The University of Massachusetts Amherst
University of Massachusetts Amherst

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Research by Tatishe Nteta, political science, is cited in an opinion piece about changes in support for presidential candidate Bernie Sanders between 2016 and 2020. (The New York Times, 3/11/20)

Sheldon Goldman, Distinguished Professor in political science, comments in a news story about former Vice President Joe Biden saying if he is elected president, he might nominate the first black woman to the U.S. Supreme Court. “The field would really be wide open,” Goldman says. In addition to federal judges who are on appeals courts, Goldman says legal scholars and state attorneys general could be choices for a seat on the Supreme Court.


Raymond J. La Raja, political science and associate dean for program innovation in the College of Social and Behavioral Sciences, writes a column where he discusses how small donors to political campaigns can create problems for political parties. He uses the example of Democratic candidates for the U.S. Senate who have a good chance of defeating Republican incumbents, but they aren’t getting a lot of money from small donors. Instead, many small donors are giving to candidates who are running against unpopular, but relatively safe Republicans such as Senate Majority Leader Mitch McConnell. La Raja says the Democratic party may be forced to rely on wealthy large donors and political action committees to fund candidates who could help win control of the Senate.

Raymond J. La Raja, political science and associate dean for program innovation in the College of Social and Behavioral Sciences, comments in a news story about the significance of former Vice President Joe Biden’s win in the Massachusetts presidential primary. Biden benefited from a late and huge surge of voters to win. La Raja says Biden’s victory in Massachusetts and elsewhere was unexpected. “I have to say, this is stunning, I’ve never seen such a turnaround in a nominating process,” La Raja says.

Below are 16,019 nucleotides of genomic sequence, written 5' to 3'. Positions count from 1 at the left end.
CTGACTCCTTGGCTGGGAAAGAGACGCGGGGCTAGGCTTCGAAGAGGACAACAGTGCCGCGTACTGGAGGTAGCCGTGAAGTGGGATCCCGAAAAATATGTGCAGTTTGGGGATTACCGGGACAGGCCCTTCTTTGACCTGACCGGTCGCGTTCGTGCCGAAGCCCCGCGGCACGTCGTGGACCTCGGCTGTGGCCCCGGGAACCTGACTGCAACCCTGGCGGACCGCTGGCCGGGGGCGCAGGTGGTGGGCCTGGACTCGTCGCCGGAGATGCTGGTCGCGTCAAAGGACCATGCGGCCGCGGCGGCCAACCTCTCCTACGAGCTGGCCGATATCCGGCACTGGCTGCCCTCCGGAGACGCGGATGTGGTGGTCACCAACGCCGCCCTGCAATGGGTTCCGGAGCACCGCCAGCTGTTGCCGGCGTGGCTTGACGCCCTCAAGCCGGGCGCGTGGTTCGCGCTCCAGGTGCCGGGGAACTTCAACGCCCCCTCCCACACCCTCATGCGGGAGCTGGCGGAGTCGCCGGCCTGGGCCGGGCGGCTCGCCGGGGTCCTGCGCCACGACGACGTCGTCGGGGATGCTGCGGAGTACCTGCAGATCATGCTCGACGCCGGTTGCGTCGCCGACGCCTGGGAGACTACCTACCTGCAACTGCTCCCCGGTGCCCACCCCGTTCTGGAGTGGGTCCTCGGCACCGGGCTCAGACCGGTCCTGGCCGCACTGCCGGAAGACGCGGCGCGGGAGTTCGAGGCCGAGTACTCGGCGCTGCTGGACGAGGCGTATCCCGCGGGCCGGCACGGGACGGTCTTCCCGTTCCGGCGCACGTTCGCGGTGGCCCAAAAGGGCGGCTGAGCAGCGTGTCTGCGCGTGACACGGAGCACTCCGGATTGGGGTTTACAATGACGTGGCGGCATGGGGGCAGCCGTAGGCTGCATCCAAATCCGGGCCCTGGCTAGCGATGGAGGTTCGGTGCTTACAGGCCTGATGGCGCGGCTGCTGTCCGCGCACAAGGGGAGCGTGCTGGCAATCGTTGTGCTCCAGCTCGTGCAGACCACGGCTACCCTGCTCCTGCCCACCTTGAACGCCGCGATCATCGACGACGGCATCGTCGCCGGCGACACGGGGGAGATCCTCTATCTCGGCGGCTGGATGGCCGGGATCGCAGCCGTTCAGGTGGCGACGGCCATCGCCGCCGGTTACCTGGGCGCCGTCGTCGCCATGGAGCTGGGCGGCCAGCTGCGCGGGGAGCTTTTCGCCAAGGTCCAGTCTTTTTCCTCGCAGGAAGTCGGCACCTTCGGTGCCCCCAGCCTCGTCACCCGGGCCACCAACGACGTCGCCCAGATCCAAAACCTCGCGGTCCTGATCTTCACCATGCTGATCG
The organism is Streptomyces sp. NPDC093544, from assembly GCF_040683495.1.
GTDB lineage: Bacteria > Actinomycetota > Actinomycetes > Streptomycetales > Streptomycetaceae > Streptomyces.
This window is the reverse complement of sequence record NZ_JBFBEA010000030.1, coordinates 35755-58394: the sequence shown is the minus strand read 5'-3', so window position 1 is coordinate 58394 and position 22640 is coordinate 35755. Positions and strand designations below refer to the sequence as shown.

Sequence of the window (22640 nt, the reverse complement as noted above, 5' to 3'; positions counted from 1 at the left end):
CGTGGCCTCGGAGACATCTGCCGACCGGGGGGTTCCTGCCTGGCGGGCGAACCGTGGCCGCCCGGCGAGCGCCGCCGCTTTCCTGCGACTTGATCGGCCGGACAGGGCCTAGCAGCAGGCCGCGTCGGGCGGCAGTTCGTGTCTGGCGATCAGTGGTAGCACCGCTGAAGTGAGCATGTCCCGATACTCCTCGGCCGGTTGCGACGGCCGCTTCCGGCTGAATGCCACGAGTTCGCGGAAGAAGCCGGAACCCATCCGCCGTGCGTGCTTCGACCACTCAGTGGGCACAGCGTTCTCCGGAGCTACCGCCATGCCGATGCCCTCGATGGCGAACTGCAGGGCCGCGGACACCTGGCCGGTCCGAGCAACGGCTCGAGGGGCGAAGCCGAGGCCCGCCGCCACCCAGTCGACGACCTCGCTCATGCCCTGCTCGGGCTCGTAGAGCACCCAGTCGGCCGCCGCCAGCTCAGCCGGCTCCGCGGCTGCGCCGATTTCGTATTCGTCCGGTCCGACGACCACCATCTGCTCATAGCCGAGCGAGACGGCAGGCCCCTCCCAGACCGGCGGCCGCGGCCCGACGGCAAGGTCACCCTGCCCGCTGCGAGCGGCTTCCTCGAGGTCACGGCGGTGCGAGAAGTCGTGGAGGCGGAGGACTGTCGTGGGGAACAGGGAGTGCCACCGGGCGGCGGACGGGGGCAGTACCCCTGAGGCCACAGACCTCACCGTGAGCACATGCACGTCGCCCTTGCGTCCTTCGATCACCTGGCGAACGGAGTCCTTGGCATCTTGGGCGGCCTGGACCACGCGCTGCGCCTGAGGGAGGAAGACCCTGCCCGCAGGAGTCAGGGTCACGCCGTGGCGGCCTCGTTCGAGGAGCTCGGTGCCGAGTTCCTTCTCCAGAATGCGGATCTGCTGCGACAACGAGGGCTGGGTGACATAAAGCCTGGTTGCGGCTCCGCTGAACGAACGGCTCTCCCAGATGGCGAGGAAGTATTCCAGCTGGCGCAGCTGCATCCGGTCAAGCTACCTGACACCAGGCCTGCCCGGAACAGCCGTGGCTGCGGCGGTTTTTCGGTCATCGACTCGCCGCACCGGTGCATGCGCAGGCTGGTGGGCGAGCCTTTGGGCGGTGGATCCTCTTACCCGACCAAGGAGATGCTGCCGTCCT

A week before Super Tuesday, our guest panel weighs in on who will win the most delegates as the 2020 General Election comes into clear view. (WGBH, 3/2/2020)

And the 3MT winner is...Kira Tait, PhD candidate in Political Science! Kira was named the 2020 Three Minute Thesis winner by the judges and received the People's Choice Award, voted on by the audience. Next, Kira will be competing in Quebec City in April in the next stage of the competition. #UMassAmherst3MT

Topline results and crosstabs for the poll can be found at

AMHERST, Mass. – A new University of Massachusetts Amherst / WCVB poll released today shows Elizabeth Warren and Bernie Sanders in a tight two-point race ahead of Tuesday’s Massachusetts Democratic presidential primary, with Pete Buttigieg a distant third. The poll also found incumbent Ed Markey holding a slender three-point lead over challenger Joseph Kennedy III with a significant number of voters undecided in their Democratic Senate primary race, which is set for September 1.

With African American voters expected to be key in determining who wins the Democratic presidential nomination, an exclusive UMass Amherst/WCVB poll finds that former Vice President Joe Biden is the favorite among African American voters in Super Tuesday states.

New University of Massachusetts Amherst / WCVB Poll of African American Super Tuesday Voters Finds 10-Point Advantage for Biden

Former VP leads in almost all categories of African American voters, though 54% of all respondents indicate a possibility of switching their vote before Super Tuesday.

YouGov interviewed 520 African American registered voters living in Super Tuesday states who were then matched down to a sample of 500 to produce the final dataset. The respondents were matched to a sampling frame on gender, age, and education. The frame was constructed by stratified sampling from the full 2018 Current Population Survey (CPS) 1-year sample with selection within strata by weighted sampling with replacements (using the person weights on the public use file).